IUI-intrauterine-insemination

What is intrauterine insemination?

Intrauterine insemination is also known as artificial insemination or IUI. Human artificial insemination with the male partner's sperm for infertility began being used in the 1940s. The IUI procedure can be an effective treatment for some causes of infertility.

When is IUI used?

IUI is most commonly used for unexplained infertility but can also be performed in other circumstances such as:

  • Mild endometriosis
  • Problems with ovulation
  • Male factor infertility
  • Cervical factor infertility
  • Hostile cervix
  • Ejaculation issues
  • When there is a sperm donor
  • Semen allergy

However, IUI is not effective for couples with:

Female age and a reduced ovarian reserve are a significant factor with IUI and intrauterine insemination has a lesser chance of working in:

  • Women over 40
  • Significantly elevated day 3 FSH level
  • Significantly reduced ovarian reserve

If the sperm count, motility, and morphology scores are low, intrauterine insemination is unlikely to work (see the table with male factor IUI success rates at the bottom of this page). With significant male factor issues, IVF with ICSI is indicated and has a higher success rate for women under age 40.

Insemination is a reasonable initial treatment that should be utilized for a maximum of 3-4 months in women who are ovulating on their own. It is reasonable to try IUI for longer than this in women with polycystic ovaries (PCOS) and those who have trouble ovulating and have been given drugs to ovulate.

How does the IUI procedure take place?

  1. The woman usually is given medications to stimulate the development of multiple eggs and the insemination is timed to coincide with ovulation.
  2. A semen specimen is either produced at home or in the office by masturbation after 2-5 days of abstinence from ejaculation or semen is purchased.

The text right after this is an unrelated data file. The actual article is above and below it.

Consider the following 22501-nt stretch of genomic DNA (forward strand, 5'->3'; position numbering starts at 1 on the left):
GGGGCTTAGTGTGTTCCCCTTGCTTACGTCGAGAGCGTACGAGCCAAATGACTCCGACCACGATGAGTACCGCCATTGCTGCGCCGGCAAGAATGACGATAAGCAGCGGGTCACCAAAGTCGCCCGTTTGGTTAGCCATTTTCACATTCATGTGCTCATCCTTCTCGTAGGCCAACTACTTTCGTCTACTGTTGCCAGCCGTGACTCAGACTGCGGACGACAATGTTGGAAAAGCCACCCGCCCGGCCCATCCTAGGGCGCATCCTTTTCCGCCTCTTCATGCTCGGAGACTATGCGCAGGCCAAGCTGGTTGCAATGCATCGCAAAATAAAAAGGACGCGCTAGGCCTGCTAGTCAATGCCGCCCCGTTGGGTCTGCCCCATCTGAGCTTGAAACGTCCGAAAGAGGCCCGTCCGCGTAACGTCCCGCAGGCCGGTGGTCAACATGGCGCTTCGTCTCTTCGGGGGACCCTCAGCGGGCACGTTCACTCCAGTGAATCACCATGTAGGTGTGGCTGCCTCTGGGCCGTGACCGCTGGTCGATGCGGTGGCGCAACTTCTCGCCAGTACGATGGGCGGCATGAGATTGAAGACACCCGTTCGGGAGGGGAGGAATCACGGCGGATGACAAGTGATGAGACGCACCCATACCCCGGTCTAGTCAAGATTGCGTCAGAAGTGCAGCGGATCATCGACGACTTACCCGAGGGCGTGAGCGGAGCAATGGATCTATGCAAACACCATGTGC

3. The semen is "washed" in the laboratory (called sperm processing or sperm washing). The sperm is separated from the other components of the semen and concentrated in a small volume. Various media and techniques can be used for washing and separation. Sperm processing takes about 30-60 minutes.
  4. A speculum is placed in the vagina and the cervical area is gently cleaned.
  5. The washed specimen of highly motile sperm is placed either in the cervix (intracervical insemination, ICI) or higher in the uterine cavity (intrauterine insemination, IUI) using a sterile, flexible catheter.

Timing of intrauterine insemination (IUI)

The timing of the IUI usually depends on when ovulation is expected, usually within 24-36 hours prior to ovulation. It also depends on whether the cycle is a natural cycle, without medications to induce ovulation, or a cycle with medications to induce ovulation and a cycle with a "trigger shot", an hCG shot after which ovulation usually happens 36 hours later. 

How successful is intrauterine insemination (IUI)?

The success rate of IUI depends on why it's being done, but in general, it's similar to the natural monthly pregnancy rate of 15-20% per month but also depending on the sperm count:

IUI success rate Reference: Obstet Gynecol 88 (1): 93–8.

Single versus double intrauterine insemination (IUI)

Single IUI is one IUI procedure between 12 to 36 hours before ovulation. There is no consistent agreement as to how many hours are optimal. A double IUI is when there are two IUI procedures, such as one IUI at 36 hours and another IUI at 12 hours before presumed ovulation. Studies have been done to see if double IUI has a higher pregnancy rate.  At the present time, there is insufficient evidence to support the use of double IUI in clinical practice.

Is there pain and intrauterine insemination?

The intrauterine insemination procedure, if done properly, is associated with little or no discomfort. Most clinics let you remain laying down for a few minutes after the procedure, although it has not been shown to improve success rates. The sperm has been put above the vagina and cervix, so it will not leak out when you stand up.

Read More:
Infertility Guide
Infertility Treatment Options
In-Vitro Fertilization (IVF): What Is It?